science fiction double feature edge of the world observatory he's got the whole world in his hands uprust (for susan) vines and vividness i have come for your women! home is where the rust is on top of the world the long walk creeping radiation don't let's start rocket thrower sculpted

the world is yours (365-175)

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365-93: thorn in my side

thorn in my side

Day 93 of 365: a year in songs and photos
Song: Quicksand, Thorn in my Side

This was an accidental picture. I forgot what setting I had the camera on and the flash went off. I wrote off the shot. Later when I was going through the photos I took outside today (none of which I liked) I decided this was the only keeper. Go figure.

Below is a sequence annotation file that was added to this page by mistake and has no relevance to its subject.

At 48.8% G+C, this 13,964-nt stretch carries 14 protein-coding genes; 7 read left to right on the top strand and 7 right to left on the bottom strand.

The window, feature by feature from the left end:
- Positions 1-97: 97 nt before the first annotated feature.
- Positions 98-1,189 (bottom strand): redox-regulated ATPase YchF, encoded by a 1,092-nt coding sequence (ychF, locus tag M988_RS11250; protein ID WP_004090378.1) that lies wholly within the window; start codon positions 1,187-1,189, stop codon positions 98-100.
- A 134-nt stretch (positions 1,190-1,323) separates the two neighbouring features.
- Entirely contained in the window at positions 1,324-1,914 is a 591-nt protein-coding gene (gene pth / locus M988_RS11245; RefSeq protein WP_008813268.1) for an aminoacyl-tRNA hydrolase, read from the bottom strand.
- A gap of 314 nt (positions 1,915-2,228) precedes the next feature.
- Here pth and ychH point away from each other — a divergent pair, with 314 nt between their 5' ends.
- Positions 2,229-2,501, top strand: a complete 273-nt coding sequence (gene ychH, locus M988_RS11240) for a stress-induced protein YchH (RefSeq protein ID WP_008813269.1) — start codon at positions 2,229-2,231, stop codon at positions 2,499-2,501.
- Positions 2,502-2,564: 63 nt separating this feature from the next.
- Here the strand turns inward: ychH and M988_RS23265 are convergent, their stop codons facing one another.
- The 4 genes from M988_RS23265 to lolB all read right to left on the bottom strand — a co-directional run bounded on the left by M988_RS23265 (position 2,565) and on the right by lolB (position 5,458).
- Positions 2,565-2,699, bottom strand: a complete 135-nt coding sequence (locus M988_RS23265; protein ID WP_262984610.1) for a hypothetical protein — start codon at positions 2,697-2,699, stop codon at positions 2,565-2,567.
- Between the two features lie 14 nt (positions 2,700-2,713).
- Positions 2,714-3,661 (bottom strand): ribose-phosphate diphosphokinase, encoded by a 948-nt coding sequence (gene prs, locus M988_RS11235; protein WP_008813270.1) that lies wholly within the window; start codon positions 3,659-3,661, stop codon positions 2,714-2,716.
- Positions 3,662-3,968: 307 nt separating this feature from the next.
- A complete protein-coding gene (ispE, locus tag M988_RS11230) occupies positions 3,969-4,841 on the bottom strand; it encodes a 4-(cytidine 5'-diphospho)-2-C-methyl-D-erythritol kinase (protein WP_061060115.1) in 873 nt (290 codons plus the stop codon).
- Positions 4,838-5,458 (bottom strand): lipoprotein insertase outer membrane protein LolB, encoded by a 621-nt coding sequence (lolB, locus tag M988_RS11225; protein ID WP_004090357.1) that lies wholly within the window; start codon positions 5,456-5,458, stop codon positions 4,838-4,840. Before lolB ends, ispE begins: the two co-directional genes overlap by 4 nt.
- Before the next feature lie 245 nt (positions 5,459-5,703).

I’m not going to write about thorns in my side, though. That could take days.

I want to tell you how I am an idiot and almost killed myself today.

It was a miserable, cold, rainy, windy, disgusting New York day. It even thundered, in the middle of winter. The weather was treacherous at times; the rain would let up a bit and then all of a sudden come down in a windblown deluge for about ten minutes, immediately flooding the streets (my ridiculously high property taxes still do not afford me a proper drainage system, I guess).

I had made lunch plans with a dear friend I hadn’t seen since before my vacation and didn’t want to break them, so I ventured out of the office at noon and headed to the diner, despite the rational side of my brain telling me this wasn’t good driving weather. Who listens to their rational side, anyhow?